online stress measurement during laser-aided metallic additive manufacturing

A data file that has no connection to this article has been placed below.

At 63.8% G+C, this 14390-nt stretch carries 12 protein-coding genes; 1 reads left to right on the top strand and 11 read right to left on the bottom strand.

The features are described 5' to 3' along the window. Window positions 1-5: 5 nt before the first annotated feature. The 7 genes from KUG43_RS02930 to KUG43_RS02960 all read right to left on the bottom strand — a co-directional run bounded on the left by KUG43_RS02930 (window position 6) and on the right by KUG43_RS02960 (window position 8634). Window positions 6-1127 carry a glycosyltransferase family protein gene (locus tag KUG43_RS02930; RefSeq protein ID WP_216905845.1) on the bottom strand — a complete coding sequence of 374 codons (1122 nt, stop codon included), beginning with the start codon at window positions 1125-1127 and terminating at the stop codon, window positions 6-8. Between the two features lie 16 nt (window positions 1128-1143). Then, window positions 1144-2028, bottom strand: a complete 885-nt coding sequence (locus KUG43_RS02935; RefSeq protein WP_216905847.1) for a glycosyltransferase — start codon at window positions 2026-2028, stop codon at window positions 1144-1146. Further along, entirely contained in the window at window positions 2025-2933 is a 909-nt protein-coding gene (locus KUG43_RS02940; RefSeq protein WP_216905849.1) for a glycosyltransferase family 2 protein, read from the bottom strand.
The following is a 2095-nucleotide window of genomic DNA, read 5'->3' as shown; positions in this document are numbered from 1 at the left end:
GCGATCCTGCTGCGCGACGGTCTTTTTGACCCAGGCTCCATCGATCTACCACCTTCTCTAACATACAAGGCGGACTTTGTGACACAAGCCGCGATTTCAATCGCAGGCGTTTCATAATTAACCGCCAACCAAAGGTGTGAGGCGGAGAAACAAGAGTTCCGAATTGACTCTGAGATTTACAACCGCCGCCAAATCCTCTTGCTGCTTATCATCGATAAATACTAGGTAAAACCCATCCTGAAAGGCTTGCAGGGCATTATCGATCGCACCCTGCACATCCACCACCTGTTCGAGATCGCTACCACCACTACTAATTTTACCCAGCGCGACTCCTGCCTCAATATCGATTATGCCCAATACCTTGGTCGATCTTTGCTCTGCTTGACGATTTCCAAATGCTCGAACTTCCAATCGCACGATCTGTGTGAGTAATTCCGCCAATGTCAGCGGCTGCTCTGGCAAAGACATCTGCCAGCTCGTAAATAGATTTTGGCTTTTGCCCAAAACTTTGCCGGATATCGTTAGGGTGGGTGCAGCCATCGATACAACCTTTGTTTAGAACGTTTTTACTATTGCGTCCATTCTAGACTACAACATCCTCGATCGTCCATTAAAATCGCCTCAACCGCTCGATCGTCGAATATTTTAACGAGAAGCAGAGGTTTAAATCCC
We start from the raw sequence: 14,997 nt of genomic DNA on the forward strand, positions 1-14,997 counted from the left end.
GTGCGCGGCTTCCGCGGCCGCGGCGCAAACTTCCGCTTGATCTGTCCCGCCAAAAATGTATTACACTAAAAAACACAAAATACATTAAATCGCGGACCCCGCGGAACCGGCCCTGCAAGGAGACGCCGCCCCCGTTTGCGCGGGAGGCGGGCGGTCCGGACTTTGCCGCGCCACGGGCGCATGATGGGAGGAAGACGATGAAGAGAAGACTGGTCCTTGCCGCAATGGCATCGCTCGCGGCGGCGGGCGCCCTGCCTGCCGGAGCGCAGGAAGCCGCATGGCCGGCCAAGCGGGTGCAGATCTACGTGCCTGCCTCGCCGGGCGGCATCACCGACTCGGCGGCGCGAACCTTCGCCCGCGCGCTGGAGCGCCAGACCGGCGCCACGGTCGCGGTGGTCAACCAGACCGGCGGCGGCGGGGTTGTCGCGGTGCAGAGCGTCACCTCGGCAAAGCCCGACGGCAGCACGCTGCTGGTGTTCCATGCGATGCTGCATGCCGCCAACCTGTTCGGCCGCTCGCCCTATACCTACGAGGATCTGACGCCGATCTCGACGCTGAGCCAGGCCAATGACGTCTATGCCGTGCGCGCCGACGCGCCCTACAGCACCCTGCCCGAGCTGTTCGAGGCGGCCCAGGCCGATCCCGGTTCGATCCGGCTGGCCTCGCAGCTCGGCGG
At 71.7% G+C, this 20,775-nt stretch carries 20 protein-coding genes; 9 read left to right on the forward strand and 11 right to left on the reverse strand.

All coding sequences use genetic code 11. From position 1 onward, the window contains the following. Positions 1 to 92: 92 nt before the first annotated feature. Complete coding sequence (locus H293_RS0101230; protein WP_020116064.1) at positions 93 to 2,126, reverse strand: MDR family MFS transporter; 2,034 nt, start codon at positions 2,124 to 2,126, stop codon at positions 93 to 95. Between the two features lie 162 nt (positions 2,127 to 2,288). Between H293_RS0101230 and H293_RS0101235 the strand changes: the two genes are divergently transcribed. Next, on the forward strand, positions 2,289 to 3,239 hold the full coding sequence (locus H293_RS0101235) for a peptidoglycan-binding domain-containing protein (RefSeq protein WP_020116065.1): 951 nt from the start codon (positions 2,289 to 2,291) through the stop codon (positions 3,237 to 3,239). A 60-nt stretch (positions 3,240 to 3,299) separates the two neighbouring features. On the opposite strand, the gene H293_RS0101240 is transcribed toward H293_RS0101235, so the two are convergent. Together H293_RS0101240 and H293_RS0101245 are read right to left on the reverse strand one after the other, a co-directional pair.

In-situ measurement of residual stress is a challenge and a source of many defects in the additive manufacturing process (AM). Usually, once a defect occurs, it is too late to save the product after the death measurement. Most of the existing technologies are Predictive simulation and post-mortem analysis. However, these techniques do not directly reflect the stress changes in the manufacturing process. This paper introduces a kind of computer vision technology. Stress monitoring system based on finite element method (FEM) Techniques for estimating stress development within the sediment layer. The system uses a CCD camera and a line laser beam to measure the height of the molten pool and the solidified layer to form a real The time finite element model and the surface displacement between the two states are used to calculate the stress development during the solidification process. The results show that there is no obvious shape change after solidification. The shape of the molten pool is similar to that of the solid state. The stress distribution obtained through online monitoring is similar to the traditional thermal- Stress simulation. Laser- Auxiliary metal additive manufacturing uses a laser as a heat source to melt the substrate, delivering the metal powder coaxial into the molten pool and depositing it on the substrate to form the various shapes required by the user. This method is widely used in the repair, cladding and manufacturing of engineering components and works of art. However, due to the complexity of the laser thermal history, Based on the AM process, uneven heat shrinkage and expansion can produce a large amount of residual stress inside the solidified material. These stresses may exceed the strength of the material and may lead to undesirable deformation and cracking. The stress- The resulting defects often appear slowly and gradually, without obvious symptoms, and may erupt with very little external stimulation. Therefore, it is essential to control the pressure during the AM process. Due to the high temperature, plasma and Sparks will be generated during the laser process. AM process based. Traditional equipment is difficult to locate in the manufacturing process to measure stress. The most commonly used methods at present are simulated and post-mortem stress tests. Through 2D to 3D models, numerical simulation begins with pure temperature calculation. Then, based on the temperature history, the stress calculation developed by P. Zhang and P. Farahcommand is used to calculate the stress of laser cladding layer based on temperature field. For more accurate calculation, H. Qi and Xinran Zhao added solidification phase changes to the model, making the results more similar to the experimental data. Another way to measure residual stress is to perform post-mortem analysis after manufacture and analyze with laser parameters. R. J. Moat and Pratt, P measure stress in direct metal deposition using neutron diffraction (DMD) Make blocks. U. De Oliveira uses X X-ray diffraction measurement of residual stress in Co- Based on the laser cladding. Although the numerical prediction and Experimental measurements can help us better understand the device processes, which are difficult to save products when defects cause failures. In addition, there is limited space for integrating X- On the basis of the traditional method, the ray or neutron diffraction equipment is introduced into the system, and the time is insufficient, and the online simulation cannot be carried out. Another way to monitor this process is to evaluate the strain evolution on the substrate. Andreas adopted LVDT ( Linear Transformer Meter measuring out-of- Plane deformation at the center of the bottom surface of the substrate. However, this method cannot directly reflect the real situation inside the sediment layer. M. Digital image correlation for Biegler applications (DIC) A technique for measuring distortion on a substrate. This method has to spray the overlay in the target area, which makes it easier to detect distortion. However, due to the changing shape of the overlay and the relatively high temperature, it is difficult to form a stable optical overlay, so it is difficult to apply it to the sediment layer. In this article, we have developed a new method to monitor the stress evolution in the process of the device. Based on computer vision and finite element analysis, the method can quickly predict the stress generated during laser deposition.
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